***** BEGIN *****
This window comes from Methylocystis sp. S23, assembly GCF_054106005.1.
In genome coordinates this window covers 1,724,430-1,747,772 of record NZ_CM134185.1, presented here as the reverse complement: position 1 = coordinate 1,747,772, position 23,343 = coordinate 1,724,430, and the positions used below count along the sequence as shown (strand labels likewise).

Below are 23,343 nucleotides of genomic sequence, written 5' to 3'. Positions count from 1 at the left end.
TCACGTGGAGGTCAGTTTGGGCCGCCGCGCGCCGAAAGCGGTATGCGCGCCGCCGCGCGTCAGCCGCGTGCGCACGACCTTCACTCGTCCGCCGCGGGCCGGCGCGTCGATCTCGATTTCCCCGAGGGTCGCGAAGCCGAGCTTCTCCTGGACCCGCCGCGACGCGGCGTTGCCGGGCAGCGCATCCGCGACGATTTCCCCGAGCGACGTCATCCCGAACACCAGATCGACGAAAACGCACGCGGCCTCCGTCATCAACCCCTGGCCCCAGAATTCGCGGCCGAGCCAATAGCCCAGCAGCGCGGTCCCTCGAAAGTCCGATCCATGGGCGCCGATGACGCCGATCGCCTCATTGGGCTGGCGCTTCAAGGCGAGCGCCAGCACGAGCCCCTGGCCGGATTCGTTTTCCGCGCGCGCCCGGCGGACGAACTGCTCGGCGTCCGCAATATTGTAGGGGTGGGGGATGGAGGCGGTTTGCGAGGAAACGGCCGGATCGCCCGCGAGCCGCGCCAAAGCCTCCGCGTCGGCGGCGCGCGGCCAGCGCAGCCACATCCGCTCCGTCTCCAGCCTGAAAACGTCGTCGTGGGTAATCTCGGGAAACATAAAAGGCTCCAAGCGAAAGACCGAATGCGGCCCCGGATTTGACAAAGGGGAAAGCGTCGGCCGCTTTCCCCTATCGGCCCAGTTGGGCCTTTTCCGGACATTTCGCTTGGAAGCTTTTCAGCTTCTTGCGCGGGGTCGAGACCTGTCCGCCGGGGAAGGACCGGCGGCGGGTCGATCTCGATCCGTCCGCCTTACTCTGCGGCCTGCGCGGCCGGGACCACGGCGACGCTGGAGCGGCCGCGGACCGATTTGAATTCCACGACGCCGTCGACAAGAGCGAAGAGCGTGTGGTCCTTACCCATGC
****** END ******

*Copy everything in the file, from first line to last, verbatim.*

This window comes from Methylocystis sp. S23, assembly GCF_054106005.1.
In genome coordinates this window covers 1,724,430-1,747,772 of record NZ_CM134185.1, presented here as the reverse complement: position 1 = coordinate 1,747,772, position 23,343 = coordinate 1,724,430, and the positions used below count along the sequence as shown (strand labels likewise).

Below are 23,343 nucleotides of genomic sequence, written 5' to 3'. Positions count from 1 at the left end.
TCACGTGGAGGTCAGTTTGGGCCGCCGCGCGCCGAAAGCGGTATGCGCGCCGCCGCGCGTCAGCCGCGTGCGCACGACCTTCACTCGTCCGCCGCGGGCCGGCGCGTCGATCTCGATTTCCCCGAGGGTCGCGAAGCCGAGCTTCTCCTGGACCCGCCGCGACGCGGCGTTGCCGGGCAGCGCATCCGCGACGATTTCCCCGAGCGACGTCATCCCGAACACCAGATCGACGAAAACGCACGCGGCCTCCGTCATCAACCCCTGGCCCCAGAATTCGCGGCCGAGCCAATAGCCCAGCAGCGCGGTCCCTCGAAAGTCCGATCCATGGGCGCCGATGACGCCGATCGCCTCATTGGGCTGGCGCTTCAAGGCGAGCGCCAGCACGAGCCCCTGGCCGGATTCGTTTTCCGCGCGCGCCCGGCGGACGAACTGCTCGGCGTCCGCAATATTGTAGGGGTGGGGGATGGAGGCGGTTTGCGAGGAAACGGCCGGATCGCCCGCGAGCCGCGCCAAAGCCTCCGCGTCGGCGGCGCGCGGCCAGCGCAGCCACATCCGCTCCGTCTCCAGCCTGAAAACGTCGTCGTGGGTAATCTCGGGAAACATAAAAGGCTCCAAGCGAAAGACCGAATGCGGCCCCGGATTTGACAAAGGGGAAAGCGTCGGCCGCTTTCCCCTATCGGCCCAGTTGGGCCTTTTCCGGACATTTCGCTTGGAAGCTTTTCAGCTTCTTGCGCGGGGTCGAGACCTGTCCGCCGGGGAAGGACCGGCGGCGGGTCGATCTCGATCCGTCCGCCTTACTCTGCGGCCTGCGCGGCCGGGACCACGGCGACGCTGGAGCGGCCGCGGACCGATTTGAATTCCACGACGCCGTCGACAAGAGCGAAGAGCGTGTGGTCCTTACCCATGC